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Woman Falls To Her Death In Parasailing Accident


What could have been an amazing parasail ride over South Padre Island turned tragic when a woman fell to her death into the Gulf of Mexico. Dawn Strickland, 47, and her boyfriend Jonas Hackebeil were parasailing some 300 feet above the choppy Gulf Coast water when Dawn said she was in trouble.“She said she felt like her harness was slipping,” said Jonas Hackebeil, who was strapped into a harness next to his girlfriend.“I figured she was just nervous.” A few more minutes passed, when Strickland said she was “struggling to hold on.” The 45-year-old construction equipment salesman struggled through his grief to describe the events of that awful day, when his girlfriend of one year met her tragic end. “I turned to see what she was talking about and saw the harness had somehow slipped,” said Hackebeil, who lived with Strickland in Castroville. “At that point, I realized what was happening and tried to help her. I reached for her and motioned to the guys in the boat to bring us down.”

To his horror, Strickland then fell out of the harness and plummeted to the water below. A preliminary autopsy found that Strickland, who’d never tried parasailing before, died of “blunt force trauma with drowning.”

“It still doesn’t seem real,” Hackebeil said. “I don’t know what happened. It’s crazy. They strapped me in the same way they strapped her in.” Hackebeil had parasailed a few times before, and said Strickland was “nervous but excited” as workers at Sonny’s Beach Service strapped them both in. Hackebeil said he’d used Sonny’s several times before and had no concerns about safety. After Strickland plunged into the water, the parasail boat turned around, he said. The operators, a captain and one crew member, quickly reeled him in. Another boater attempted to resuscitate Strickland, then notified the Coast Guard of the accident. A boat crew from the Coast Guard station continued to perform life-saving measures before transporting Strickland to Valley Regional Medical Center, where she was pronounced dead. “I don’t know who to blame,” Hackebeil said. “I wish I did understand, to give me some answers.”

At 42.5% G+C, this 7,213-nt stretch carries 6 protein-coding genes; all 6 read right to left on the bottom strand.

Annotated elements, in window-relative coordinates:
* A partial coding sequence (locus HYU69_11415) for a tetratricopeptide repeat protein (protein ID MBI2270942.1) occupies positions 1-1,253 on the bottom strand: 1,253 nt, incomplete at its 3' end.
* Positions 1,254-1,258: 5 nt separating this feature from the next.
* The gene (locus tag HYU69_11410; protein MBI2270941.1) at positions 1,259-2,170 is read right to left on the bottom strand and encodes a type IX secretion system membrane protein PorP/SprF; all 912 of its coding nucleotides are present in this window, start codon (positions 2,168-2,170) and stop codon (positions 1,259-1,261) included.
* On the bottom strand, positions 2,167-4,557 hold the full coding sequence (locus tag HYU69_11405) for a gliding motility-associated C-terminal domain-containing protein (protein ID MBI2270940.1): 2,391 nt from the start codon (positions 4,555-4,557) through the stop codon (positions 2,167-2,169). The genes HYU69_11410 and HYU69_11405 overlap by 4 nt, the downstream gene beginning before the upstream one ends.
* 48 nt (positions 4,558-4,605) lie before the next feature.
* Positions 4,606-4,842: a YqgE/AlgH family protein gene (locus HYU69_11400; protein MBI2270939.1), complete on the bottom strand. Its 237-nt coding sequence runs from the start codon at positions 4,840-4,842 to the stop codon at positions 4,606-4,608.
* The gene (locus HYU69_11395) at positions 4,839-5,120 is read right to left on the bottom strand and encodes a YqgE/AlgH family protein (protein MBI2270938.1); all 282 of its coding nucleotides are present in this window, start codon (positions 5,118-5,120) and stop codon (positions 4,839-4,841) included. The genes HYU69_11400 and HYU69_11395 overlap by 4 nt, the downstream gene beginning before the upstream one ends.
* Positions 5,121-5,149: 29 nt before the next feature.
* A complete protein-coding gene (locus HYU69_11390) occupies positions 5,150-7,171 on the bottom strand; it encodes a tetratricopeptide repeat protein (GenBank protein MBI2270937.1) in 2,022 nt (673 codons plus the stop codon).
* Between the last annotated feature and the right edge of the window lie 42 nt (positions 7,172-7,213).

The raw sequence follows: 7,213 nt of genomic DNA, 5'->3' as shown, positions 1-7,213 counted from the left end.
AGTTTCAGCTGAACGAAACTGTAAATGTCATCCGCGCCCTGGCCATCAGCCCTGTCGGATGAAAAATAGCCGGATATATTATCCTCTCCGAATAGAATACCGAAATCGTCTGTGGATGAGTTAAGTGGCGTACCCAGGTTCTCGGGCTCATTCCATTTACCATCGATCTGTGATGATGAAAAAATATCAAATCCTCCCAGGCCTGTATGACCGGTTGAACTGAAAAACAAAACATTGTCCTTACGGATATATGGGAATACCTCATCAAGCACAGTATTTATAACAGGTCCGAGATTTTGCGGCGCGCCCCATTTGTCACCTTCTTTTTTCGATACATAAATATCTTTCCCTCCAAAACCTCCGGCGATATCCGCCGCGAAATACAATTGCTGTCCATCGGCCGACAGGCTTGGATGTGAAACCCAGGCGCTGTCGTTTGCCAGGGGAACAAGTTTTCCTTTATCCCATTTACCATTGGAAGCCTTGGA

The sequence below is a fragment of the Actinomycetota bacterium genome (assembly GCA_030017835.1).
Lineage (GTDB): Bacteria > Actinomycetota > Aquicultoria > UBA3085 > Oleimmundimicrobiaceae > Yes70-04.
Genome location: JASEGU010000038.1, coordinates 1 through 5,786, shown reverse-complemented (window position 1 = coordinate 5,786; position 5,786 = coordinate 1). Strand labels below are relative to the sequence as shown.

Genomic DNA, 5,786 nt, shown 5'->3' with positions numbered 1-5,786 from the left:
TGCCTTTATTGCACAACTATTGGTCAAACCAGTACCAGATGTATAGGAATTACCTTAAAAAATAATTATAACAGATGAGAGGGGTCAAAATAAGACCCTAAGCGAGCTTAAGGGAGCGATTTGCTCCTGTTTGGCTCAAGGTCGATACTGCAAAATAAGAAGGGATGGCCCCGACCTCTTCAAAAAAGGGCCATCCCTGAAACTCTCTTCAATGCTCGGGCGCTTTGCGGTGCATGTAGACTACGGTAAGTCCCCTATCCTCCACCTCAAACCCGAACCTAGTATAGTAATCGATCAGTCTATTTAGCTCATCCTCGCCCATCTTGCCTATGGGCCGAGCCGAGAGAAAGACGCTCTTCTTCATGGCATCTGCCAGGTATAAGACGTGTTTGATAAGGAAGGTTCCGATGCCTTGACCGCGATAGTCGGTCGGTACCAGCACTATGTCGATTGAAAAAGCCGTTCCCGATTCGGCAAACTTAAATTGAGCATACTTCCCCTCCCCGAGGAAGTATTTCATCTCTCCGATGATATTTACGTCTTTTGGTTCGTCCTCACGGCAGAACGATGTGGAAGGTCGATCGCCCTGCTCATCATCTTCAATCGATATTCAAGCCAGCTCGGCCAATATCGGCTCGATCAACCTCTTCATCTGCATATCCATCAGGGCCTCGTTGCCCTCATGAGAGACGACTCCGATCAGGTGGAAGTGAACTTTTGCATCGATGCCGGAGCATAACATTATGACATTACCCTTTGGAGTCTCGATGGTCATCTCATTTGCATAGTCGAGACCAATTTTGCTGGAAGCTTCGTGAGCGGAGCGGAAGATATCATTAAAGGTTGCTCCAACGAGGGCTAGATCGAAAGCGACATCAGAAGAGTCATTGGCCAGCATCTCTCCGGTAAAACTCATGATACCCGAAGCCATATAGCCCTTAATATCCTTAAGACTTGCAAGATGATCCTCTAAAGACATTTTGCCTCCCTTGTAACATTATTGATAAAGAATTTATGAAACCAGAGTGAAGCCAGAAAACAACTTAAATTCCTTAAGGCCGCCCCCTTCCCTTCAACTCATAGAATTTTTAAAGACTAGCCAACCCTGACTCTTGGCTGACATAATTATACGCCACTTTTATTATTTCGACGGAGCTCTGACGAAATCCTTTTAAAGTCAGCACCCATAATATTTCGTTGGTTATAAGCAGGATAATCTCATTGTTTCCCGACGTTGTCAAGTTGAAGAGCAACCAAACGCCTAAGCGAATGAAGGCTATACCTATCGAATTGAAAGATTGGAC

According to a National Safety Transportation Board report, there are no federal rules regulating the training or certifying of parasail operators or the inspection of equipment. Those who operate boats on waters under Coast Guard jurisdiction must hold a specific license issued by that agency. In the past three years, the parasailing industry has sought to regulate itself, coming up with voluntary standards regarding crew proficiency and training, recordkeeping, ways to monitor weather conditions and other safety guidelines. The Federal Aviation Administration banned parasail companies from operating within 5 miles of an airport or more than 400 feet above the surface of the earth. The Coast Guard has concluded “there doesn’t appear to be a major problem with deaths or injuries” in the sport. The NSTB found most accidents were caused by equipment failure, most commonly involving the tow line, which connects passengers to boats.


Losing a loved one due to the negligence or recklessness of another person is devastating in and of itself. Unfortunately, the emotional suffering and financial burden resulting from the death of a family member and the associated medical and funeral costs can cause further difficulties for the family of the wrongful death victim. If your family member was killed by another person’s wrongdoing, contact the Corpus Christi wrongful death attorneys at Bandas Law Firm today. Filing a wrongful death claim in Texas can be a complicated process, especially for someone without a background in personal injury law. The main goal of the lawyers at Bandas Law Firm is to ensure that your legal rights, and the rights of your loved one, are protected during this difficult time